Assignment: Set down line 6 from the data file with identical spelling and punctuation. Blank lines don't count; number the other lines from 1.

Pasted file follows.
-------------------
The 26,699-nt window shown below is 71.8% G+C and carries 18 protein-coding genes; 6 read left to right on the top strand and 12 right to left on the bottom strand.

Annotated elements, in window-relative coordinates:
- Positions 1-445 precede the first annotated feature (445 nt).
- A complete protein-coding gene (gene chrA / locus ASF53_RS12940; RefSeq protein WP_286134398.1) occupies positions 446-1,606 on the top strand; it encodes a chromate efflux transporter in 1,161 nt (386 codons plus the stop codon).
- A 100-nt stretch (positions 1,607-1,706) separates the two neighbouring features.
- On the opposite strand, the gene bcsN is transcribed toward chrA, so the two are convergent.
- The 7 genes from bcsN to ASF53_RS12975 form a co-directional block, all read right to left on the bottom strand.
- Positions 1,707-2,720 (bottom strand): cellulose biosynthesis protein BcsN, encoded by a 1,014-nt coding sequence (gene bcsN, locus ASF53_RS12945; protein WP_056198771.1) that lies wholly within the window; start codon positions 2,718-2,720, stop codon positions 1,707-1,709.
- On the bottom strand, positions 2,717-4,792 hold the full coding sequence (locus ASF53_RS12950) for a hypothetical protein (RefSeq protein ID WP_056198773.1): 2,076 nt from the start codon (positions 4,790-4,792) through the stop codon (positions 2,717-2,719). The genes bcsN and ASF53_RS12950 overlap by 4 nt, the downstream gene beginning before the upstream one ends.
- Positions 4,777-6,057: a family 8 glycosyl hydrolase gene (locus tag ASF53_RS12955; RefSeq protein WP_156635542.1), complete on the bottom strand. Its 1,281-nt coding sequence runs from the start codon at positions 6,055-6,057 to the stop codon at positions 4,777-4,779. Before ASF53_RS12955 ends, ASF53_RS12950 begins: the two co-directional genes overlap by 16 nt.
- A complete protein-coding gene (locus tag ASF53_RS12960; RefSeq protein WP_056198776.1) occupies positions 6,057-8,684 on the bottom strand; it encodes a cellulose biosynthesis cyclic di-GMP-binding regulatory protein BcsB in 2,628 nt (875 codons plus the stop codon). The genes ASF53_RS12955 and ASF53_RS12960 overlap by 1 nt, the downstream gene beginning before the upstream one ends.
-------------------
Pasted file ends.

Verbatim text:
- On the opposite strand, the gene bcsN is transcribed toward chrA, so the two are convergent.